Residents of Blantyre City and surrounding areas should brace for erratic water supply following disconnection of the system by some Blantyre Water Board (BWB) employees.
The employees on Wednesday started a sit-in to press management to effect a 40 percent salary increase.
The strike comes just two days after Minister of Labour Eunice Makangala asked the staff to accept a proposed 10 percent salary increment despite the rising cost of living the country is undergoing following the recent devaluation of the kwacha by about 49 percent.
BWB director of finance and administration Henri Bakuwa and his counterpart, trade union president James Monjeza, confirmed the disconnection of the water supply.
Bakuwa described the strike as â€œillegal and prematureâ€ because Makangala promised to take up the matter with higher authorities.
Said Bakuwa: â€œLetâ€™s give the negotiation the due process it deserves. As management, we will not allow the taps to remain closed. It is going to be a great inconvenience to customers.â€
Bakuwa said management has advised the disgruntled employees not to tamper with the flow of water. But he said he got reports that some employees have closed water intakes.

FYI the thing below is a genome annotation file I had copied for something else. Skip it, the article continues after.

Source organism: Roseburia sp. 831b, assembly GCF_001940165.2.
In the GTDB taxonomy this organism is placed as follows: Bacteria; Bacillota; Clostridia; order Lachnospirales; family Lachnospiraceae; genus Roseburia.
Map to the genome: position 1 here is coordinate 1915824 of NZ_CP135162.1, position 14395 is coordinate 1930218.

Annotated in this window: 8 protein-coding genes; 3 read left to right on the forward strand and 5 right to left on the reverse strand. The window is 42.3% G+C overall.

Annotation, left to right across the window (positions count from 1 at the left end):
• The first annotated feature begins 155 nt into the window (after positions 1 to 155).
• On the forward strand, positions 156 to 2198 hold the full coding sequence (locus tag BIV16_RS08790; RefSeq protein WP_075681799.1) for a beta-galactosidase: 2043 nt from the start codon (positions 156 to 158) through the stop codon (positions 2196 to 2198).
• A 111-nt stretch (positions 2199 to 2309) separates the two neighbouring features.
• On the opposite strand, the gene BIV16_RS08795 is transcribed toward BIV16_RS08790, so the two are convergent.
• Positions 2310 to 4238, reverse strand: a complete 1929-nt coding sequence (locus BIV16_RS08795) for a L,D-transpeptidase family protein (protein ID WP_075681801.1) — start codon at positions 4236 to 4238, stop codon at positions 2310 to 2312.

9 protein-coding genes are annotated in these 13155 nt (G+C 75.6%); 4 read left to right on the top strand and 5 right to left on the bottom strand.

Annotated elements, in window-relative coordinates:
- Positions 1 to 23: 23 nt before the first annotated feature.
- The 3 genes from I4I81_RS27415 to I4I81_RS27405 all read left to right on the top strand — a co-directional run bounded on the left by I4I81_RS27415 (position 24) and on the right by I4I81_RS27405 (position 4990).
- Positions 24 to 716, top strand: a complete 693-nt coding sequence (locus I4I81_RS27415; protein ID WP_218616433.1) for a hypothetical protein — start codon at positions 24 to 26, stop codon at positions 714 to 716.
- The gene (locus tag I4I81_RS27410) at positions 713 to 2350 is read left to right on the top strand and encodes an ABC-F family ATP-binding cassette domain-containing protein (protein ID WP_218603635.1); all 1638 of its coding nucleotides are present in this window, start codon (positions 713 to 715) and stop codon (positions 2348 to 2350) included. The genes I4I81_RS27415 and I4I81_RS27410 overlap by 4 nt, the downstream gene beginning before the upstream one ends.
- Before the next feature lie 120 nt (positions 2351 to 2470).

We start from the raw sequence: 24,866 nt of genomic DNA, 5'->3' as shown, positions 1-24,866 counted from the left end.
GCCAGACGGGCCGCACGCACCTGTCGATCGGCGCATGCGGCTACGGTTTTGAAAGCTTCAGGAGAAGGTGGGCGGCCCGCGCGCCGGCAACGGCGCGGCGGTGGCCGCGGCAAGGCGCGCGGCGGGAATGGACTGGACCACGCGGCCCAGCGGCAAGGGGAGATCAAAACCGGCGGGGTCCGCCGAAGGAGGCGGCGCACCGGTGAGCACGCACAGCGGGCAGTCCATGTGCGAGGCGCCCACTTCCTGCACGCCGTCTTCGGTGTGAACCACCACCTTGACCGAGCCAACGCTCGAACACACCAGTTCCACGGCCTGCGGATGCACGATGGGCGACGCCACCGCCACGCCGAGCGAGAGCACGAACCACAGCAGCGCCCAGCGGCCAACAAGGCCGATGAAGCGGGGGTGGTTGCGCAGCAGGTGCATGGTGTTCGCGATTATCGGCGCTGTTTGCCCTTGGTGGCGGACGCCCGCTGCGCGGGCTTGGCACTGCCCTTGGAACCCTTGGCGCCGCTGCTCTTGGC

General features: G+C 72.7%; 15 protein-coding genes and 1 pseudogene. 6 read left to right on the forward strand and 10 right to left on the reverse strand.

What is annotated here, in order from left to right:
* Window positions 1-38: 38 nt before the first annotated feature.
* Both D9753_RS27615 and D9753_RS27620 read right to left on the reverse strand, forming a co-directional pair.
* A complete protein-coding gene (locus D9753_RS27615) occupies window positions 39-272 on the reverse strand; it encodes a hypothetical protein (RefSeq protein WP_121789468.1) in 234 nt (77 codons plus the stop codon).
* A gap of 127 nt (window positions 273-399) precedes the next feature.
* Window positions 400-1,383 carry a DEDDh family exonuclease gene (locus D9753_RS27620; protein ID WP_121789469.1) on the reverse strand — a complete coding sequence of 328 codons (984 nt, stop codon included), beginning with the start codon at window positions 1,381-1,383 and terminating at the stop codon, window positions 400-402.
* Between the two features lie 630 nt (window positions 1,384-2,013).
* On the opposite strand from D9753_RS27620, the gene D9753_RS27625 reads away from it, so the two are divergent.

He could not, however, say how soon residents may experience dry taps.
Monjeza also confirmed the disconnection.
He said the normalisation of supply depends on the goodwill of the employees as they engage management.
Monjeza said the union had a discussion with management on the issue and on Thursday, there will be an emergency board meeting to look into the issue.
BWB management and representatives of the employees in April agreed on a 40 percent salary adjustment, but government only approved a 10 percent hike, citing lack of money.
The development irked the employees and attracted the intervention of Makangala on Monday, who engaged the union and management in separate meetings that lasted for hours. But the exercise seems to have failed to sway the workers.
Makangala said the 10 percent was arrived at because when the administration of President Joyce Banda came to office, the coffers were dry.
The 10 percent increment was effective this month.